Toronto Film Society presented Green for Danger (1946) on Monday, January 18, 2016 in a double bill with The Arsenal Stadium Mystery as part of the Season 68 Monday Evening Film Buff Series, Programme 4.
Production Company: Individual Pictures. Produced and Directed by: Frank Launder and Sidney Gilliat. Screenplay: Sidney Gilliat and Claude Guerney, based on the novel by Christianna Brand.
Cast: Alastair Sim (Inspector Cockrill), Trevor Howard (Dr. Barnes), Sally Gray (Nurse Freddi Finley), Rosamund John (Nurse Sanson), Leo Genn (Dr. Eden), Megs Jenkins (Nurse Woods), Judy Campbell (Sister Bates), Moore Marriott (Postman Higgins).
Tonight’s feature stars one of Britain’s most distinctive actors in the lead, Alastair Sim. As a bumptious but shrewd police inspector, Mr. Sim projects just he right amount of sardonic wit, coupled with an air of casual authority.
Following a pair of murders at a suburban hospital during the final stages of World War II, Inspector Cockrill arrives on the scene. His bland accusations during the questioning of the operating room staff set the five witnesses to suspecting each other. At other times an annoying manner conceals a quick mind gathering and assessing facts as he talks with the hospital employees. Alastair Sim was one of those fascinating eccentrics who brightened up so many British pictures: as will be evident, his mannerisms were unique.
By contrast, the rest of the cast, though ranging from excellent to reasonably competent, seem absolutely dull. Trevor Howard, of course, was the standout. In common with so many British performers, he obtained his early training on stage, as well as attending the Royal Academy of Dramatic Arts. His first movie role was a small one in Carol Reed’s The Way Ahead (1944), as a naval officer, followed by The Way to the Stars (1945), this time wearing an R.A.F. uniform. Then came the role for which Trevor Howard will always be remembered, as the decent, married doctor who becomes involved with a married woman (Celia Johnson) in Brief Encounter (1945). In 1949, he worked for Carol reed again and demonstrated, as the British Army major, another aspect of his personality–sarcastic and cynical. Always a polished performer, Trevor Howard was frequently outstanding.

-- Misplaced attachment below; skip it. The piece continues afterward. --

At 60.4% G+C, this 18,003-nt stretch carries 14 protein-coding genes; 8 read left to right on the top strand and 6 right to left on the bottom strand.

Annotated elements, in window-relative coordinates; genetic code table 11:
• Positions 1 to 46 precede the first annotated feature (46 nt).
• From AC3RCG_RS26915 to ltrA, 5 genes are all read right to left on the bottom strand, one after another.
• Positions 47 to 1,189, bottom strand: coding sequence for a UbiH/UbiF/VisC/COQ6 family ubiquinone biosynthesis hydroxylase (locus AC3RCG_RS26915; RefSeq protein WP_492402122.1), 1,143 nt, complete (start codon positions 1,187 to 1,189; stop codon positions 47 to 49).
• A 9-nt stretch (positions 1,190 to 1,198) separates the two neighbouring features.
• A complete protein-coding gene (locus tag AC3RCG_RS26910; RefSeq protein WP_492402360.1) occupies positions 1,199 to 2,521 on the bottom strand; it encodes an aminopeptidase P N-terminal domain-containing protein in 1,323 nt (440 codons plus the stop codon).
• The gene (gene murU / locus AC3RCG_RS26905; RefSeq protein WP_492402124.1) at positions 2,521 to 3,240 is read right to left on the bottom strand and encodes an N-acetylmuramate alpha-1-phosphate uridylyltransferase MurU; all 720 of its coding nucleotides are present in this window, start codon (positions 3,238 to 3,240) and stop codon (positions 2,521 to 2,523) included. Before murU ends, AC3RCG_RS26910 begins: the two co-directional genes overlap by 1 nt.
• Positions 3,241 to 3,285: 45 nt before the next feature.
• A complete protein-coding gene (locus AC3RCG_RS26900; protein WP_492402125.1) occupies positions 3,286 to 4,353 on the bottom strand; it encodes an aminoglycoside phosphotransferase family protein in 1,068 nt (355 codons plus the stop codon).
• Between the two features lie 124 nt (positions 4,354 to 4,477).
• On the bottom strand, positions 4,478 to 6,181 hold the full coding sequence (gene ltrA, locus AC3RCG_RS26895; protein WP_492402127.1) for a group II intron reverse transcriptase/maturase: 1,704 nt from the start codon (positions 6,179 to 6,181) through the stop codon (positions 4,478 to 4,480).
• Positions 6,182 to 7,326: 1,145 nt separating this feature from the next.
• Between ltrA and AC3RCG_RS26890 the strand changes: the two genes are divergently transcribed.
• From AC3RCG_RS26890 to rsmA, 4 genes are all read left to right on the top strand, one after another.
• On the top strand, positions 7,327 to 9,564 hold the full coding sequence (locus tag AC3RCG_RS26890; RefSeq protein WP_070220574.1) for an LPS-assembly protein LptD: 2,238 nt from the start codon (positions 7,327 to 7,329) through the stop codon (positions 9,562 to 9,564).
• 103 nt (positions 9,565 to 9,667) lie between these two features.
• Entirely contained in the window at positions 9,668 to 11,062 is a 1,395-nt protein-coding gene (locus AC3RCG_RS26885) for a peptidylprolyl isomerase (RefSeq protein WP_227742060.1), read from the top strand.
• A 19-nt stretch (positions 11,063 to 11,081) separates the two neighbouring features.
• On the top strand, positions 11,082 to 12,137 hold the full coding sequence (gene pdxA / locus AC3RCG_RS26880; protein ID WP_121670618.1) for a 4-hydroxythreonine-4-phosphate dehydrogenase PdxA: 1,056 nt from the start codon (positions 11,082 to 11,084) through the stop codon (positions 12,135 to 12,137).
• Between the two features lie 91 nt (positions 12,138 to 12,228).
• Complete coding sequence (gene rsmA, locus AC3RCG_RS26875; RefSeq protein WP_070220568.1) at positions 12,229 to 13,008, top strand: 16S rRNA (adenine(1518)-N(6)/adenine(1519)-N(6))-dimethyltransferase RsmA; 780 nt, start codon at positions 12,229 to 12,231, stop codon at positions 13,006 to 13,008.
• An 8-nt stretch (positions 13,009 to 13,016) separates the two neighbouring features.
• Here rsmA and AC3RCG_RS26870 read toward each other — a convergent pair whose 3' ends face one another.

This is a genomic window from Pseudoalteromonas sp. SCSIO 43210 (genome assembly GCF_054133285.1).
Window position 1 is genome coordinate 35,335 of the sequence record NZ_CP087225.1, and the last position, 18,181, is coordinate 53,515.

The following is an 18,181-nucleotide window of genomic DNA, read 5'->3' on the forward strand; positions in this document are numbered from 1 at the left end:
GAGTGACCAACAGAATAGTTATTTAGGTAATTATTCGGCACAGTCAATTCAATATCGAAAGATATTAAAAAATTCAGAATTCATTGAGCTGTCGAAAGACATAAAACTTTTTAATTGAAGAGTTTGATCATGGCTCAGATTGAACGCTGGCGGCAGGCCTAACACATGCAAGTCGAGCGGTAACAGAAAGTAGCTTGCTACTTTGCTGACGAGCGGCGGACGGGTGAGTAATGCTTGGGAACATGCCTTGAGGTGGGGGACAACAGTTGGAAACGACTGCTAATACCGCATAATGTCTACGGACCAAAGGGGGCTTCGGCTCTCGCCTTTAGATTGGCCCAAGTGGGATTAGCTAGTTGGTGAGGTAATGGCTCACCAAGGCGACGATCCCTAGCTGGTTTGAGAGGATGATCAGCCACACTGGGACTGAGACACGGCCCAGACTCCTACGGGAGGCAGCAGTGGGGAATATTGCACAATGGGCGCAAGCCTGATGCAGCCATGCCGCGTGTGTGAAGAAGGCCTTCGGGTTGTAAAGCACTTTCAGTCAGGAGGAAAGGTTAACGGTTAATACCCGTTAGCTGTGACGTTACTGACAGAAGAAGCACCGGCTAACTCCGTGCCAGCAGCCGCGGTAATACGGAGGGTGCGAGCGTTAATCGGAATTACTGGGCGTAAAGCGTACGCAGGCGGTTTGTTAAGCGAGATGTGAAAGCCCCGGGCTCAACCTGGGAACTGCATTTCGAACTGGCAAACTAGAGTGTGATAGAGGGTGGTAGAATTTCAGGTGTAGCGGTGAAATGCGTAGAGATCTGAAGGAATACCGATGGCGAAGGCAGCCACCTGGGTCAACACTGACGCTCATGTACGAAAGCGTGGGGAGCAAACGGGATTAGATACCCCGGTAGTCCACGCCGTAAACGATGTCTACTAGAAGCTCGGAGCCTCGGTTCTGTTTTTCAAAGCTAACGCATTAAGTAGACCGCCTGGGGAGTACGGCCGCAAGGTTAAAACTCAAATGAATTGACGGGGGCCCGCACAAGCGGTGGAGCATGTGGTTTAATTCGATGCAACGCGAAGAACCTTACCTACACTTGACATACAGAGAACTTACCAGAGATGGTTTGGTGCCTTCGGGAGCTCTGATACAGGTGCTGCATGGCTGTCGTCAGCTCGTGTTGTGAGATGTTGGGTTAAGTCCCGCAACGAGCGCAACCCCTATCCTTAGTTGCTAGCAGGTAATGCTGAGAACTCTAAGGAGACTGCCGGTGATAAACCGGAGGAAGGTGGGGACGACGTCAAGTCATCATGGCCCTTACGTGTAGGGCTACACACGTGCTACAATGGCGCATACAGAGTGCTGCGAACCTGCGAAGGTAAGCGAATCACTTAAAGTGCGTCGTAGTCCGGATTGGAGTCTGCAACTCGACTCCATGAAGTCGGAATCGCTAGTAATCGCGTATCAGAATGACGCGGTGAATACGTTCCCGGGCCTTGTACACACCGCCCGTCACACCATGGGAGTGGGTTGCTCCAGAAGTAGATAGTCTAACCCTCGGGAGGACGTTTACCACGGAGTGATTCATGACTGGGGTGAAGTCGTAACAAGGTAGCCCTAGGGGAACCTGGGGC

Leo Genn was a good actor, but his heavy, glowering countenance and brusque voice often saw him cast in authority roles or as the heavy. He was a sort of hybrid of James Mason and Anthony Quayle. A surprising and little known fact about Leo Genn is that he was a fully qualified lawyer who had officiated at the Nuremburg Trials.
Rosamund John was a popular English leading lady of the 1940s. Among the films she appeared in was The First of the Few (1942), as Leslie Howard’s wife, in this tribute to the designer of the Spitfire.
Incidently, the film’s title, which in itself is a contradiction in terms, has a neat explanation that becomes apparent at the climax.